Mining Network Relationships in the Internet of Things

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16 Φεβ 2014 (πριν από 3 χρόνια και 3 μήνες)

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Mining Network Relationships in
the Internet of Things
PAT DOODY,
DIRECTOR OF THE CENTRE FOR INNOVATION IN DISTRIBUTED SYSTEMS
(CIDS)
INSTITUTE OF TECHNOLOGY TRALEE
ANDREW SHIELDS
IRC FUNDED RESEARCHER
CENTRE FOR INNOVATION IN DISTRIBUTED SYSTEMS
INSTITUTE OF TECHNOLOGY TRALEE
Overview
Reality Mining?
Reality mining Applied to IoT
Driving Applications
Conclusions

Reality Mining
“…The collection and analysis of machine-sensed
environmental data pertaining to human social
behaviour …” [1]
.. Extracting information from real world sensor
data
With the goal of identifying predictable patterns of behaviour.
It was declared to be one of the "10 technologies
most likely to change the way we live" by Technology
Review Magazine 2008.
[1] N. Eagle and A. Pentland, “Reality mining: sensing complex social systems,”
Ubiquit Computing, pp. 255-268, 2006. Reality Mining

Reality Mining applied urban transport networks
It is possible to infer an individual’s
Daily commute to work
Amount of time spent at work, at home and traveling
Allowing individuals to make better traveling
decisions.
Provides information which will be used to
proactively manage the transportation network.
Several clustering algorithms base on artificial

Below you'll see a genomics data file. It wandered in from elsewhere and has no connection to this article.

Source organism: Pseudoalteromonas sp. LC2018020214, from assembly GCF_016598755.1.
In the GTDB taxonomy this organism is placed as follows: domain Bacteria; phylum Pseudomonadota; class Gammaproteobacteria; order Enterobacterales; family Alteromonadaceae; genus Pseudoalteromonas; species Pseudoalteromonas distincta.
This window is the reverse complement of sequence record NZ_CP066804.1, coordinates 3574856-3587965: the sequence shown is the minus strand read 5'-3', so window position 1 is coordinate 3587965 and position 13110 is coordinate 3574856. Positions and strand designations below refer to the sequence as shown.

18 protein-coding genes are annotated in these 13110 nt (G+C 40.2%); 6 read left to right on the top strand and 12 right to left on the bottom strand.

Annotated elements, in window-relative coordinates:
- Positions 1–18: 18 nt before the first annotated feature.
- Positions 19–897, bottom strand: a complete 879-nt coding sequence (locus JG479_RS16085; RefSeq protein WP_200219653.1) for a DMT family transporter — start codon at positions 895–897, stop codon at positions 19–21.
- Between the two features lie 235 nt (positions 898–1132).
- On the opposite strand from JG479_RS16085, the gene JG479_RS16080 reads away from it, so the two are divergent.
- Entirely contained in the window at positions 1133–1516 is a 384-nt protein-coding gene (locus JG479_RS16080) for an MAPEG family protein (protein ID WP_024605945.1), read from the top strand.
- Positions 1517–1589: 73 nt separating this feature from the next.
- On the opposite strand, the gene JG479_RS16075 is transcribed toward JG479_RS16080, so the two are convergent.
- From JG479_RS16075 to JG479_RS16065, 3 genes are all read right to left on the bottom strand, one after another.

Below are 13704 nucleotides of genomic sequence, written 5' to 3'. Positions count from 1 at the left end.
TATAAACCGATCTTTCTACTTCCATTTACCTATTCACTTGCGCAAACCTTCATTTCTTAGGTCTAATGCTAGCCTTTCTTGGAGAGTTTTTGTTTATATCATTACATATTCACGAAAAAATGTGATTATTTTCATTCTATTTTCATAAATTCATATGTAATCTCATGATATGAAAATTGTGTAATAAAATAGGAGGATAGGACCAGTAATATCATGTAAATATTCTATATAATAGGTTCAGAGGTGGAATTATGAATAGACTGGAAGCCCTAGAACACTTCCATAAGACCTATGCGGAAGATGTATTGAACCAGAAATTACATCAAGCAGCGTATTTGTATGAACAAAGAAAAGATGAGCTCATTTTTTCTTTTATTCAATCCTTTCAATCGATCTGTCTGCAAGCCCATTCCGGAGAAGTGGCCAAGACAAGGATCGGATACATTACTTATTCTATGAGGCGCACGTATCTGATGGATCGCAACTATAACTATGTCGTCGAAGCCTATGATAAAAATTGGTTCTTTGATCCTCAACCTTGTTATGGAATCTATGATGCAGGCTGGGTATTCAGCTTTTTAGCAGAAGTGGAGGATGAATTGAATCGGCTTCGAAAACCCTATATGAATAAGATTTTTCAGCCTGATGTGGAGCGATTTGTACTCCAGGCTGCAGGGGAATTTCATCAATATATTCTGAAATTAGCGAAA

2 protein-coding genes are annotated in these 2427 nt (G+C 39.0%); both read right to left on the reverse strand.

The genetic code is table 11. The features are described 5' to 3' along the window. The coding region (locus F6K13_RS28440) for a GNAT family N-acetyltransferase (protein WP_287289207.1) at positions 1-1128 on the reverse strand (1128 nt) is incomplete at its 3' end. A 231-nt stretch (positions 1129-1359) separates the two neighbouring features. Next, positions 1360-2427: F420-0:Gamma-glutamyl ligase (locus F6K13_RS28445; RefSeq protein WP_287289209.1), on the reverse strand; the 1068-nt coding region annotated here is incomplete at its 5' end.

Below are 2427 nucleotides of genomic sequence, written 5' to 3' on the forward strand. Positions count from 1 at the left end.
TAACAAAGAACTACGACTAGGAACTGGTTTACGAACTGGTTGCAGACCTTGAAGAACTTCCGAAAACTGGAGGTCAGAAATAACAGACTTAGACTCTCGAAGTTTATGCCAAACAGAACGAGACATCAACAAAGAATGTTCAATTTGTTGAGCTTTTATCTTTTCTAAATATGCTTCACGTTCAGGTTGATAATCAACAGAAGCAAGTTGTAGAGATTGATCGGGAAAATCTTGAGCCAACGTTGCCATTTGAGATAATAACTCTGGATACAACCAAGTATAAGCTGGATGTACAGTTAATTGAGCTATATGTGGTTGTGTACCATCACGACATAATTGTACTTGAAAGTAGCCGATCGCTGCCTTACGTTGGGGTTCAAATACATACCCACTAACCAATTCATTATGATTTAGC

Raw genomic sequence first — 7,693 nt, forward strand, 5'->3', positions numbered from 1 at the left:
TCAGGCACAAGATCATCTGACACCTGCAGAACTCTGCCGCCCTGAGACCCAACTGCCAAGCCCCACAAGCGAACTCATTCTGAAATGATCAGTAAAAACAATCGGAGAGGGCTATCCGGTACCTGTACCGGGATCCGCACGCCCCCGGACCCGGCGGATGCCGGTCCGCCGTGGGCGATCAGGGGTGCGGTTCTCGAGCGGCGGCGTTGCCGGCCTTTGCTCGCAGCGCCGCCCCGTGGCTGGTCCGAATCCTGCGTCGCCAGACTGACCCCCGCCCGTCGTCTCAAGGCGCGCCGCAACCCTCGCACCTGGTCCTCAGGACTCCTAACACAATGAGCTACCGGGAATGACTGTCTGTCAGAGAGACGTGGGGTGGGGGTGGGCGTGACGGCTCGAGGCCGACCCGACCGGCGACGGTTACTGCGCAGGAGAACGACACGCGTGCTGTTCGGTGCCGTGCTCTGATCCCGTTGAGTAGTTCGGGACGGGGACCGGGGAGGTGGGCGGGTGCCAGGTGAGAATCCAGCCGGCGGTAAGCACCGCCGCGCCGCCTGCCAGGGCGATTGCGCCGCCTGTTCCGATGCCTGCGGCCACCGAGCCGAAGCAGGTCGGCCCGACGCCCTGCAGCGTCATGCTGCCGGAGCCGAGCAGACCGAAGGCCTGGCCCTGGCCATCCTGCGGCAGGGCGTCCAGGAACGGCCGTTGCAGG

intelligence and statistical analysis will need to be
considered and evaluated
Adaptive Resonance Theory,
Citysense
Shows the overall activity
level of the city,
Highlights top activity
hotspots in real-time.
Then it links to Yelp and
Google to show what
venues are operating at
those locations.
https://www.sensenetworks.com
Reality mining Applied to IoT
Data mining as applied to “business intelligence”
applications may play a role
Techniques currently applied to understanding
human behaviour and interactions may be
applicable to IoT systems.
Reality Mining is one such technique.

Small-world networks
Objects may only use knowledge of their
own acquaintances, to collectively construct
paths to the target.
“six degrees of separation” found by the
social psychologist Stanley Milgram
Why should this type of decentralised
routing so effective?
Contains a “gradient” that guides messages toward the target.
Clustering
A common property of human social networks are
cliques, circles of friends or acquaintances
This inherent tendency to cluster is quantified by the